# Robert B. Gramacy Professor of Statistics

# Teaching

In Spring Semester 2017 I am teaching a class on Intermediate Data Analytics and Machine learning, cross listed with the Computer Science and Computational Modeling and Data Analytics majors. Unless otherwise noted, all courses will be taught through the Department of Statistics at Virginia Tech.

## Int. Data Analytics & Machine Learning

**CMDA/CS/STAT 4564**
is a technical analytics course that will teach supervised and unsupervised learning strategies, including regression, generalized linear models, regularization, dimension reduction methods, tree-based methods for classification, and clustering. Upper-level analytical methods are shown in practice: e.g., advanced naïve Bayes, neural networks and Gaussian processes. It is targeted towards students who have completed (and remember the concepts from) a course in introductory statistics and mathematical modeling.
We will make extensive use of calculus, linear algebra, and probability.
Computational tools, such as the `R`

language
for statistical computing, will be used for illustration in class and be essential for completing homework problems.

Course Syllabus Class Page

In Fall 2016 I taught an undergraduate class on Nonparametric Statistics, and a Ph.D. level class on Response Surface Methods (both in the Fall Semester). Both courses were taught through the Department of Statistics at Virginia Tech.

## Nonparametric Statistics

**STAT 3504**
is an undergruadate course focused on statistical methodology based on ranks, empirical distributions, and runs.
One and two sample tests, ANOVA, correlation, goodness of fit, rank regression, R-estimates and confidence intervals.
We will learn comparisons with classical parametric methods. There will be an emphasis on assumptions and interpretation.
It is targeted towards students who have completed (and remember the concepts from) a course in introductory statistics.
We will make extensive use of computational tools, such as the `R`

language
for statistical computing, both for illustration in class and in homework problems.

Course Syllabus Class Page

## Response Surface Methods & Computer Experiments

**STAT 6984** is a graduate "topics" statistics course at the interface between mathematical modeling via
computer simulation, computer model meta-modeling (i.e., emulation/surrogate modeling), calibration of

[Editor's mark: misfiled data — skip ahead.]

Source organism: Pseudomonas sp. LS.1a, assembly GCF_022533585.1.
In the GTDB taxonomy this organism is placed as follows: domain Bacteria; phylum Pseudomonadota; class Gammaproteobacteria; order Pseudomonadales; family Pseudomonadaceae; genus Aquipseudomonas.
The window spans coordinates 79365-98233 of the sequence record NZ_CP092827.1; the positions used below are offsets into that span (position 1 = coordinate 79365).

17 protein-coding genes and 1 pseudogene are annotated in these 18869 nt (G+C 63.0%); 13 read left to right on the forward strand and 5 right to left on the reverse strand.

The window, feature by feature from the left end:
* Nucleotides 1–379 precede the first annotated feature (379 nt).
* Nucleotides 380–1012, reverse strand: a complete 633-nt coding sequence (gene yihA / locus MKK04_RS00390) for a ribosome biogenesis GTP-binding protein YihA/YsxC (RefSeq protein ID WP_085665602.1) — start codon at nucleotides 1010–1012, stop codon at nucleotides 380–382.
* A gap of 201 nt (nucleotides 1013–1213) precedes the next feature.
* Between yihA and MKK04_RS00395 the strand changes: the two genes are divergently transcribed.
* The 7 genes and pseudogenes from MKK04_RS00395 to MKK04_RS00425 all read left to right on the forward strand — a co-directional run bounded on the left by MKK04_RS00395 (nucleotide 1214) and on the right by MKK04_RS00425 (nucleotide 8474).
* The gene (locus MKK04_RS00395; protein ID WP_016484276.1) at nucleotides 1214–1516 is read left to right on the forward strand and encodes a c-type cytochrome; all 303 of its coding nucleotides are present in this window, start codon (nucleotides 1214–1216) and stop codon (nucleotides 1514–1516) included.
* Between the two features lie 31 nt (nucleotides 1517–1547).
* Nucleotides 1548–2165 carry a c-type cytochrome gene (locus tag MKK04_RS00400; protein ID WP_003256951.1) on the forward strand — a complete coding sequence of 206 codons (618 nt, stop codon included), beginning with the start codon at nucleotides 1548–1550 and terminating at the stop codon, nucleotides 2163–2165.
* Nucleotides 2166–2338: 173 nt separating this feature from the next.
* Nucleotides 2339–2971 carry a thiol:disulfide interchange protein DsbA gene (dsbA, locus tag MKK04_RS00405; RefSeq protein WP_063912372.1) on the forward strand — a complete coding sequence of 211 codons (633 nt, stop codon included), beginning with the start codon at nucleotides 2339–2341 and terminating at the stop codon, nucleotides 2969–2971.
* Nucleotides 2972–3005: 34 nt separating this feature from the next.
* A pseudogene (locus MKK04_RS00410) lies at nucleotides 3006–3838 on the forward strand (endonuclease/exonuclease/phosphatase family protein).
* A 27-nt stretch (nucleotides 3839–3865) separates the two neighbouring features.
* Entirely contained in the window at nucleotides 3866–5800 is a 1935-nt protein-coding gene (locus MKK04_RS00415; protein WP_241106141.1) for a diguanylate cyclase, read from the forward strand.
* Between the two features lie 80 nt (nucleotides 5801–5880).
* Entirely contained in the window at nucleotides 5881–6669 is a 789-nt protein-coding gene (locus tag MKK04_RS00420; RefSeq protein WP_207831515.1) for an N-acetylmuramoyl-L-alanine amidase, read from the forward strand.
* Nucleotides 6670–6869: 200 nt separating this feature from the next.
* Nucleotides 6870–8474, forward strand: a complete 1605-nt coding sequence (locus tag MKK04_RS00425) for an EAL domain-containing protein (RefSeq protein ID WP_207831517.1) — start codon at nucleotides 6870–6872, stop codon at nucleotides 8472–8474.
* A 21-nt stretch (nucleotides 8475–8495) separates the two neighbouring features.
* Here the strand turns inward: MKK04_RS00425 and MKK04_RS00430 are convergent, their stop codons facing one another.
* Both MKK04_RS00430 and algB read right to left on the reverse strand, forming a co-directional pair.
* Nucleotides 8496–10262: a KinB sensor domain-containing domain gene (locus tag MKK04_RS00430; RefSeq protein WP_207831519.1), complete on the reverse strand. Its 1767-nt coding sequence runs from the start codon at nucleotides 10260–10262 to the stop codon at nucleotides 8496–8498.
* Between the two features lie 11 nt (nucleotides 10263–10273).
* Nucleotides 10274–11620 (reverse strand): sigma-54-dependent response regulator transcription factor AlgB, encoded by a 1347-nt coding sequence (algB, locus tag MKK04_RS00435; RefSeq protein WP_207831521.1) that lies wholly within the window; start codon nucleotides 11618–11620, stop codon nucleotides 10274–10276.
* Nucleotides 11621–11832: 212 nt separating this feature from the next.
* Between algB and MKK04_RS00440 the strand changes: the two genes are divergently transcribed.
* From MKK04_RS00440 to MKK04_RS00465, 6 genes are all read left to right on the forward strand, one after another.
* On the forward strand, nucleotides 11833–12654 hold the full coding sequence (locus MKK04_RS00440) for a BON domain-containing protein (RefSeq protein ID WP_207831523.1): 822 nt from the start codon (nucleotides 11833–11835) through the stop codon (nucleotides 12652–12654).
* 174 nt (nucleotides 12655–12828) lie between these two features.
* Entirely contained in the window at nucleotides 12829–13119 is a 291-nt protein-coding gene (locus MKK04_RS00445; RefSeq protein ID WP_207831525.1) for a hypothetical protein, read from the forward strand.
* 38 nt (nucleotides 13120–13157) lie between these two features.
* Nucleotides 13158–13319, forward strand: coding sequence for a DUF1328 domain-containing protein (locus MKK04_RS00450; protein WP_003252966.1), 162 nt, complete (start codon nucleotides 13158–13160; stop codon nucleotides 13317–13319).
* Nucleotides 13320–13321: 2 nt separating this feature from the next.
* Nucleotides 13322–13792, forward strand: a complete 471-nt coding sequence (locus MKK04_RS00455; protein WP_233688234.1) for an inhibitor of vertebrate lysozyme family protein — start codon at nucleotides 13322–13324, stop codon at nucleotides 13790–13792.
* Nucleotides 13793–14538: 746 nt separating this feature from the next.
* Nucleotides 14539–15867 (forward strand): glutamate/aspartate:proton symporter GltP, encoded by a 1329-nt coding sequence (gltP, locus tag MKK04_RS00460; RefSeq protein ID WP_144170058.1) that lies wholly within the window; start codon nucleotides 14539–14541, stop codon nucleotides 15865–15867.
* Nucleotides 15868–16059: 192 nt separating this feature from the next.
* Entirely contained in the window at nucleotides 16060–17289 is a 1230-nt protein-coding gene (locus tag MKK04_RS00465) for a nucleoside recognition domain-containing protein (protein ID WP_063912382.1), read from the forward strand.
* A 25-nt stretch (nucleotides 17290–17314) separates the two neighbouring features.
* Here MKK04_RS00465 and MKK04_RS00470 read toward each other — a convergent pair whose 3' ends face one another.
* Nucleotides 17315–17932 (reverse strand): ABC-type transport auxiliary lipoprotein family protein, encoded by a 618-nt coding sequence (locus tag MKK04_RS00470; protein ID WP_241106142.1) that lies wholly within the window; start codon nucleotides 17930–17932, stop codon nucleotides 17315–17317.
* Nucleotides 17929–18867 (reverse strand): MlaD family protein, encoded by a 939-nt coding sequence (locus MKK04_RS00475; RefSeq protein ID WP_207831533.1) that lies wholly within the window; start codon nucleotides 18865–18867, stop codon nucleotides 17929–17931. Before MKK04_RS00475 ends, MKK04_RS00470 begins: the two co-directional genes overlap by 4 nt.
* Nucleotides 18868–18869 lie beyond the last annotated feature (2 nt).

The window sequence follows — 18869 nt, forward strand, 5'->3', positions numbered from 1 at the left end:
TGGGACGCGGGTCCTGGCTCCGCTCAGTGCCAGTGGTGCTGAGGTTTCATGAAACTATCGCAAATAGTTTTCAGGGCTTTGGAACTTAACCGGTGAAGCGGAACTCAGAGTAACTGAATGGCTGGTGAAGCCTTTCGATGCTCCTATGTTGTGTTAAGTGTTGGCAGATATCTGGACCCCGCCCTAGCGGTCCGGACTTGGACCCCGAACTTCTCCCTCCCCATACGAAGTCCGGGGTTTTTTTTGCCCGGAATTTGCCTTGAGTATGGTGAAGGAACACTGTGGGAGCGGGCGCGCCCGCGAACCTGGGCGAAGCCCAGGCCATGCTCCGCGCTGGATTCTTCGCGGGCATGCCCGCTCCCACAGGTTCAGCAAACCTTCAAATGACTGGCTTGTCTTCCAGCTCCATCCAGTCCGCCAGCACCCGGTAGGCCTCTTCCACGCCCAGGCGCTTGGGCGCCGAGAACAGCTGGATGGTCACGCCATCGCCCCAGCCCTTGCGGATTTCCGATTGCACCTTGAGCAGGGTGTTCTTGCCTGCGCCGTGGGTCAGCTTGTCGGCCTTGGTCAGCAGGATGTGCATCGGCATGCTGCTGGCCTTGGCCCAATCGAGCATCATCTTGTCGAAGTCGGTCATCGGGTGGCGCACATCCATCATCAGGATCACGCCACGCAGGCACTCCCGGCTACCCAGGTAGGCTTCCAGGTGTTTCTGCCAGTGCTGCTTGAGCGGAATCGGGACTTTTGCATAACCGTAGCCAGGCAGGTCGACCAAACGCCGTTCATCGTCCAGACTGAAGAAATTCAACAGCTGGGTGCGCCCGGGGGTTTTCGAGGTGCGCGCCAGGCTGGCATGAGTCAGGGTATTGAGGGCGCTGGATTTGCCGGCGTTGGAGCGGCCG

computer models to data from field experiments, and model-based sequential design and optimization under
uncertainty. The treatment will include some of the historical methodology in the literature, and canonical
examples, but will concentrate on modern statistical methods, computation and implementation in
`R`

, as motivated by modern application/data type and size.

Course Syllabus Class Page

Last year, 2015-16, I taught one section of a Ph.D. level class on Bayesian Inference, and two sections of an MBA level class on Applied Regression Analysis, both in the Spring Quarter within the Booth School of Business at the University of Chicago. See my CV for a more complete teaching record.

## Bayesian Inference

**BUS 41913** is a graduate course in Bayesian Inference. The course will focus on understanding the principles underlying Bayesian modeling and on building experience in the use of Bayesian analysis for making inference about real world problems. Particular attention will be paid to the computational techniques (e.g., MCMC) needed for most problems and their implementation in the `R`

language for statistical computing.

Course Syllabus Class Page

## Applied Regression Analysis

**BUS 41100** (Sections 01, 02 and 085) is a course about regression, a powerful and widely used data analysis technique. Students will learn how to use regression to analyze a variety of complex real world problems. Heavy emphasis will be placed on analysis of actual datasets, and implementation in the `R`

language for statistical computing. Topics covered include: simple linear regression, multiple regression, prediction, variable selection, residual diagnostics, time series (auto-regression), and classification (logistic regression).

Course Syllabus Class Page